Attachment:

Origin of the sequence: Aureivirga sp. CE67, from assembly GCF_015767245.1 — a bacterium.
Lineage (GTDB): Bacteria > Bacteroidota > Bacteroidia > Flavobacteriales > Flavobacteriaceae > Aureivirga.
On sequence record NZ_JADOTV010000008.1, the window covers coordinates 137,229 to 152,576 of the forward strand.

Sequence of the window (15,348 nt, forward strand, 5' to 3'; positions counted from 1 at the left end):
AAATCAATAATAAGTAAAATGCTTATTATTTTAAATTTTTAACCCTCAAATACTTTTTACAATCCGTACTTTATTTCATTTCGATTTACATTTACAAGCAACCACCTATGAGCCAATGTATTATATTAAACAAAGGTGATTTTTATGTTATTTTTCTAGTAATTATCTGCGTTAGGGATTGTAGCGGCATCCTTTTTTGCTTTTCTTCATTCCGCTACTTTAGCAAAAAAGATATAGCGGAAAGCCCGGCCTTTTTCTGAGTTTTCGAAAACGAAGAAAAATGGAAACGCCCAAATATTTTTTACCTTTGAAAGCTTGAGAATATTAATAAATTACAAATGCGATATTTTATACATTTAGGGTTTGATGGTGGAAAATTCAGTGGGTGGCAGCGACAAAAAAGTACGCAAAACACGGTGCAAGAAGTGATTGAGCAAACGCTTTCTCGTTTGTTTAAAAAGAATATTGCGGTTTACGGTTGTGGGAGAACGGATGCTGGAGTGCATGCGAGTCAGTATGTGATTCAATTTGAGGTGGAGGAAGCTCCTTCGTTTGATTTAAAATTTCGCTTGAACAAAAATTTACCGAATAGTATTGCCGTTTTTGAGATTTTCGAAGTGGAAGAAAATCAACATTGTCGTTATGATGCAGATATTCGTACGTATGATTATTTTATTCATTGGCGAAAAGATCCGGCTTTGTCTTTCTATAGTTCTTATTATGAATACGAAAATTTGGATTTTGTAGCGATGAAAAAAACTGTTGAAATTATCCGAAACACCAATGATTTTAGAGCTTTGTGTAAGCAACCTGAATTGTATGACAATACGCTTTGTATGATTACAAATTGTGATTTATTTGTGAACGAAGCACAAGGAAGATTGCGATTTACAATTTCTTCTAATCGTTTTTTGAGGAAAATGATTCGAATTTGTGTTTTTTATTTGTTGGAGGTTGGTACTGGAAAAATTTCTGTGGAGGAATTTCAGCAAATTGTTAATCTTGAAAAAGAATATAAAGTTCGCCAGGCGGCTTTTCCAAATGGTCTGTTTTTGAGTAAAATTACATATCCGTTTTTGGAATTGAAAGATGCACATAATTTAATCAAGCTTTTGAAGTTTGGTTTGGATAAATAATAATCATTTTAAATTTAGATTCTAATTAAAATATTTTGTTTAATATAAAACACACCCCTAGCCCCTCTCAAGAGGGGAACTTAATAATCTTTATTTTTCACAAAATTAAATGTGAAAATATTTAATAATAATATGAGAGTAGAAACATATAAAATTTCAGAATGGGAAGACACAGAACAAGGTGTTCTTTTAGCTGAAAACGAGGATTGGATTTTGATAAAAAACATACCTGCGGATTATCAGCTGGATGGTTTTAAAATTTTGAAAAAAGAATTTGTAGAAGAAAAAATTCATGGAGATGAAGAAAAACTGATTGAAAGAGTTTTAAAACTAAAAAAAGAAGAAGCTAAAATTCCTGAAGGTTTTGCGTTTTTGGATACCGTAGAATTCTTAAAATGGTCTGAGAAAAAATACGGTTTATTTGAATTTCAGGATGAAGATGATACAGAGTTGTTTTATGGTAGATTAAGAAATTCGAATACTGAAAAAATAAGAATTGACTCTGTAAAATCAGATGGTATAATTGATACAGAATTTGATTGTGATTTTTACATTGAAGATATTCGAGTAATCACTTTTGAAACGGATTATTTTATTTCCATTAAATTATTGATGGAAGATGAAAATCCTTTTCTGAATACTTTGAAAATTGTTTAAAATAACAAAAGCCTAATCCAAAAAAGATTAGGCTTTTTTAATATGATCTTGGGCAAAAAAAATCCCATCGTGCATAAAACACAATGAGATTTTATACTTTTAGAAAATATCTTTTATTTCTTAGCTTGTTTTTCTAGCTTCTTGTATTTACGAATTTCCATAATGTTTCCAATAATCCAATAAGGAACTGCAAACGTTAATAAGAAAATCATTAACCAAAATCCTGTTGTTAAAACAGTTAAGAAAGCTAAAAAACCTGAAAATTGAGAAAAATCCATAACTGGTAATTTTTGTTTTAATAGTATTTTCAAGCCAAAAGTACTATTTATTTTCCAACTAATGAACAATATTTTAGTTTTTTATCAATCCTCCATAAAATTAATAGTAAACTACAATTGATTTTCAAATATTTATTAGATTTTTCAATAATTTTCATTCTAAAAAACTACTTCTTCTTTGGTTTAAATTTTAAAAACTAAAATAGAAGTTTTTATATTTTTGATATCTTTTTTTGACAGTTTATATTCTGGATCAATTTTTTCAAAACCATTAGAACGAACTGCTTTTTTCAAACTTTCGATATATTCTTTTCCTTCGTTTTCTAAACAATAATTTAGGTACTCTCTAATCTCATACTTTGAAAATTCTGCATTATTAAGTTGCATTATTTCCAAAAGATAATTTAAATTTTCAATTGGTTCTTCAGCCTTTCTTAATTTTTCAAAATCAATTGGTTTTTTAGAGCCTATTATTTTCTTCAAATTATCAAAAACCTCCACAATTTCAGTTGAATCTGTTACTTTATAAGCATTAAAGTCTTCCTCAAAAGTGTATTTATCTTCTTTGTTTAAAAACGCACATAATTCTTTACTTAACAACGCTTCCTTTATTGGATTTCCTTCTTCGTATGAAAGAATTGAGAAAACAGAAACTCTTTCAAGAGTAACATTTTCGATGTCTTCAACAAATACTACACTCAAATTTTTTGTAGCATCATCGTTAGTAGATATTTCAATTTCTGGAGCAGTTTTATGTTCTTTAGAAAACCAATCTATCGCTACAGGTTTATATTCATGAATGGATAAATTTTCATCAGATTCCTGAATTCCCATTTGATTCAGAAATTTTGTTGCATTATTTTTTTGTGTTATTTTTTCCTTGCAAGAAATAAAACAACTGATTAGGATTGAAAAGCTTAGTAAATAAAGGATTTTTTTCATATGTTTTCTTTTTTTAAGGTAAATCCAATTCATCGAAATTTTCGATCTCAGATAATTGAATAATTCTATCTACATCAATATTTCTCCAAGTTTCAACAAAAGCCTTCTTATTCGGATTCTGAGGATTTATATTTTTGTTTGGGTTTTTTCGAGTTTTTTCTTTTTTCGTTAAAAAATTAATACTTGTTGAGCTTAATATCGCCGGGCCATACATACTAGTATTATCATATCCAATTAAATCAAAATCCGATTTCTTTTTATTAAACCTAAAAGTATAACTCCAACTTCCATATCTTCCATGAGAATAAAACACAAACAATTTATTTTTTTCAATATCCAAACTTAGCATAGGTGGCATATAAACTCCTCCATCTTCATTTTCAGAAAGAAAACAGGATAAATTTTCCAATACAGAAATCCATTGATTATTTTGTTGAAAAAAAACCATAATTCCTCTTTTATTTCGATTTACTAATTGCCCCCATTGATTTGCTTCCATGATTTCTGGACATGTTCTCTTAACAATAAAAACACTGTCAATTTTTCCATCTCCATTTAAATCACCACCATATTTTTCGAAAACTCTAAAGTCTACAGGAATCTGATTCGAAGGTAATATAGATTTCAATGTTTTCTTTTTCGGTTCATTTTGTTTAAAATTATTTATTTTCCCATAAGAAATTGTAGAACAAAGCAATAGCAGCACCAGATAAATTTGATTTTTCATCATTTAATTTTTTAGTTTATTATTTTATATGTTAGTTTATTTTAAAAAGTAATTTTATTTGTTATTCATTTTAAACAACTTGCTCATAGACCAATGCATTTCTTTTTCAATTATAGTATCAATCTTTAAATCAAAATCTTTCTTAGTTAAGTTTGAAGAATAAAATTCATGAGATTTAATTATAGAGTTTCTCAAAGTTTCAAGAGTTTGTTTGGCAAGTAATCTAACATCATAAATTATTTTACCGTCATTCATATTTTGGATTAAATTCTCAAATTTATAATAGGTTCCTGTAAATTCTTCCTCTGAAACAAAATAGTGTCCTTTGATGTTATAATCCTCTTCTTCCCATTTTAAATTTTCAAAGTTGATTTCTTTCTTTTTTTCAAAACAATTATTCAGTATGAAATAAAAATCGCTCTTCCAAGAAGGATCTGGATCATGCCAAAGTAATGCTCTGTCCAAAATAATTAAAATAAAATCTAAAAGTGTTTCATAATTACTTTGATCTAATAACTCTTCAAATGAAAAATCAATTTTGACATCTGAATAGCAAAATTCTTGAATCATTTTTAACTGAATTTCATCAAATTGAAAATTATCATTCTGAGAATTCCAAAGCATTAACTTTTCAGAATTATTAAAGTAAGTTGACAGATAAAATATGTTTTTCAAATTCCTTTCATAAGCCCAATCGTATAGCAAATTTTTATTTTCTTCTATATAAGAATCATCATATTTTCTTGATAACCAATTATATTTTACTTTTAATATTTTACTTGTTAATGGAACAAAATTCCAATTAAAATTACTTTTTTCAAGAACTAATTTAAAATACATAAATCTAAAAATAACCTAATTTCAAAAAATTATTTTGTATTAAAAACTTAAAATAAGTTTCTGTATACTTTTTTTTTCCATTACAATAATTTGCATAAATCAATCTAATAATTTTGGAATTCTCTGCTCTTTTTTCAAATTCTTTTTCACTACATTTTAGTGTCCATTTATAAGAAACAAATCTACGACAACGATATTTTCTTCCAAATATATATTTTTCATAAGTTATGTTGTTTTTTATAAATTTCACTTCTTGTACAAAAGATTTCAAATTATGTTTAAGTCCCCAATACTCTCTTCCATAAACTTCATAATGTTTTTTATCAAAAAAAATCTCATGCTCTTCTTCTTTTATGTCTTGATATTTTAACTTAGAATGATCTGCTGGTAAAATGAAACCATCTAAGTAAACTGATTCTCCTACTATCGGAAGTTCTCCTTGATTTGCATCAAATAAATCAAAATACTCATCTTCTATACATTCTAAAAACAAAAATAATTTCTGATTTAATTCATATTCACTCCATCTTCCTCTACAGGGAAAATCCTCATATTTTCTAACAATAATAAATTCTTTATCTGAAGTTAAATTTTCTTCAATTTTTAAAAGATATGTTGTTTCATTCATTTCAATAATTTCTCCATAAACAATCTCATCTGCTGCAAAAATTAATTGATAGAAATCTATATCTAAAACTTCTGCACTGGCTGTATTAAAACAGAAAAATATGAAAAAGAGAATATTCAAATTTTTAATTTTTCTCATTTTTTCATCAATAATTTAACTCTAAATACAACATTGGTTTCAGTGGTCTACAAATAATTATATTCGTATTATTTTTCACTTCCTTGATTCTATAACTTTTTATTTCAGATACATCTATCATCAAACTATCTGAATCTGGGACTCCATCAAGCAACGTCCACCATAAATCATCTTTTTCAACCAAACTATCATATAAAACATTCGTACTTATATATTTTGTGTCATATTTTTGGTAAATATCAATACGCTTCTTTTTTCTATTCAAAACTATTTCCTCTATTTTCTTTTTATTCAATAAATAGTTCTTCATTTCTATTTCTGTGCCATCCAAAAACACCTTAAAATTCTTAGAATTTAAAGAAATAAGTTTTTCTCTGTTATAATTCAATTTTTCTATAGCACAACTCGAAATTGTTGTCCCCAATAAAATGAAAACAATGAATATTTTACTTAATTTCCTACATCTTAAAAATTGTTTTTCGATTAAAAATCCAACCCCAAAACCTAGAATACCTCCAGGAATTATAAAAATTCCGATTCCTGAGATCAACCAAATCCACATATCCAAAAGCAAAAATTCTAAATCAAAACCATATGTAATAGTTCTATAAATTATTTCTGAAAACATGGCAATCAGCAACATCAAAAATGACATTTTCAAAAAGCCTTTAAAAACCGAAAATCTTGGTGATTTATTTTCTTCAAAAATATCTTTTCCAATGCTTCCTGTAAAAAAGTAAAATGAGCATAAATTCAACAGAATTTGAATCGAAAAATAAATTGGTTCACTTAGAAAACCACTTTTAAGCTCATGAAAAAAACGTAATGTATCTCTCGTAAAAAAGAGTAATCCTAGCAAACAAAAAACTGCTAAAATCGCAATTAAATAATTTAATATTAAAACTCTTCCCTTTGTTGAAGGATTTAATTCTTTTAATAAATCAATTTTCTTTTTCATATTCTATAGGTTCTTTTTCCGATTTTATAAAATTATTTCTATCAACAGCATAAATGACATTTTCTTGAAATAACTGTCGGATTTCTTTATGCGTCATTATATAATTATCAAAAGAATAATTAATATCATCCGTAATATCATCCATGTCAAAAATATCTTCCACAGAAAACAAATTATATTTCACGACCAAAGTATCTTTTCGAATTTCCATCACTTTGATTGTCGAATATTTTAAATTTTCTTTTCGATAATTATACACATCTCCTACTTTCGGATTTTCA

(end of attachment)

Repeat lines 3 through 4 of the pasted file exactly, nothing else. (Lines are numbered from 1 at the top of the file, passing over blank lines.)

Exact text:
On sequence record NZ_JADOTV010000008.1, the window covers coordinates 137,229 to 152,576 of the forward strand.

Sequence of the window (15,348 nt, forward strand, 5' to 3'; positions counted from 1 at the left end):